Coal-fired power plant
The Port Qasim power plant is a 1.32GW (2 x 660MW) supercritical coal-fired plant developed approximately 37km southeast of Karachi, Pakistan, at an estimated cost of $2.085bn.
The plant is operated by Port Qasim Energy Holding, jointly owned by China’s Power Construction Corporation (51%) and Al-Mirqab Group (49%). Both companies individually invested $521m.
The coal power plant is one of the priority energy projects undertaken as part of the China Pakistan Economic Corridor (CPEC) of the Belt and Road Initiative. It is one of the 14 energy projects under the CPEC’s fast-tracked Early Harvest programme.
The groundbreaking ceremony for the project took place in May 2014 and major construction works commenced in May 2015.
The first unit of the project started power generation in November 2017, while the second unit was connected to the grid in January 2018 and commissioned ahead of the schedule in April 2018.
The project created more than 2,000 jobs and generates sufficient power to serve between three and four million households a year.
The coal power plant consists of two 660MW supercritical units. Each unit includes a boiler, steam turbine and generator. The single reheat, once-through boiler features a regenerative tri-sector rotary type air pre-heater.
The steam turbine is a supercritical, reheat-type turbine capable of operating at a speed of 3,000rpm. The generator operates at a voltage of 22kV and speed of 3,000rpm.
The 285t main transformer is a single-phase oil-immersed and double-winding transformer with forced-directed oil and forced-air cooling system.
The main powerhouse is 167.50m-long and comprises 17 column spacings, as well as an expansion joint. It consists of a turbine house, deaerator bay, bunker bay, boilers and a central control building.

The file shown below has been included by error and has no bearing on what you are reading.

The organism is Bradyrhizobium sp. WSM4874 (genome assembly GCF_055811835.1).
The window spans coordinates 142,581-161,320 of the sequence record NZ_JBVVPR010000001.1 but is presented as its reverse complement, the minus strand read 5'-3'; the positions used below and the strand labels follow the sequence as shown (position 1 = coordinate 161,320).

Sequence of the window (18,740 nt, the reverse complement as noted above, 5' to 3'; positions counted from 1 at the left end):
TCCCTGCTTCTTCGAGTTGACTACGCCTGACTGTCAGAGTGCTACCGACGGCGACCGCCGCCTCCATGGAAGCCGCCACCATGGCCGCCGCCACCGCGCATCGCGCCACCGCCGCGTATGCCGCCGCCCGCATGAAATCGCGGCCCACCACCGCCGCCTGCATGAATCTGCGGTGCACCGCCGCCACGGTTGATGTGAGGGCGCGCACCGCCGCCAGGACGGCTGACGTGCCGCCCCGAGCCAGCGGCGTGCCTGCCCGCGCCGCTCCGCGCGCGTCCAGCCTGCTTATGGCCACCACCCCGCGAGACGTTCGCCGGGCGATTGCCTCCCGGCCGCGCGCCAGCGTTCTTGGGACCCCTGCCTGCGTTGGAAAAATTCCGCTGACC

Light fuel is used for the unit start-up, which can be unloaded in Port Qasim and then forwarded to the power plant by road. The start-up and standby power supply of the units are connected by a 500kV bus in the power plant.
Seawater is the source of make-up water for the power plant.
The boiler is fuelled by sub-bituminous coal, which is imported by cargo ships from countries such as Indonesia, South Africa, Botswana, and Australia. The coal is unloaded at a dock to be constructed at the plant site.
The supercritical boiler converts the heat energy generated by burning the coal to high-pressure steam, which is discharged to the turbine. The steam drives a steam turbine to generate electrical energy, while the exhaust steam is discharged to the condenser.
Extraction steam from various sections of the turbine is routed to heaters. The generator, which is directly coupled to the turbine shaft, converts the mechanical energy from the turbine to electrical energy.
For 30 years, the electricity generated at the plant will be purchased by the Government of Pakistan at 8.12 cents per unit.
The coal-fired power plant also includes a jetty and channel, which began construction in August 2015.
Coal unloaded at the jetty is sent to the coal yard in the plant by a belt conveyor. A bucket-wheel stacker-reclaimer is used at the coal yard for coal settling. The coal is then screened and crushed before being fed into the boiler coal bunker.
The plant has an annual coal consumption of approximately 4.66 million tonnes (Mt) to 5.20Mt.
A 180km-long, 500kV AC transmission line transmits the power generated at the power plant to the Matiari 500kV substation, which further feeds the power to the national grid.
Two-circuit 500kV lines are used for the interconnection.
The coal power plant project achieved financial closure in December 2015 with the Export-Import Bank of China (China EXIM Bank) providing a debt facility. EXIM provided $1.56bn required for construction of the plant.
Harbin Electric supplied the boilers, while Dongfang Electric Corporation (DEC) provided the generators under a contract awarded in May 2015.
Power China engaged SEPCO III Electric Power Construction (SEPCO III) and Hebei Electric Power Design and Research Institute (HBED) for site selection and site survey.
Sinohydro Harbour was awarded the engineering, procurement and construction (EPC) contract for the coal unloading jetty and channel.
Consultant and Construction Supervision, a subsidiary of CCCC Second Harbor Consultants, was awarded the management consulting (supervision) services contract for the coal unloading jetty.
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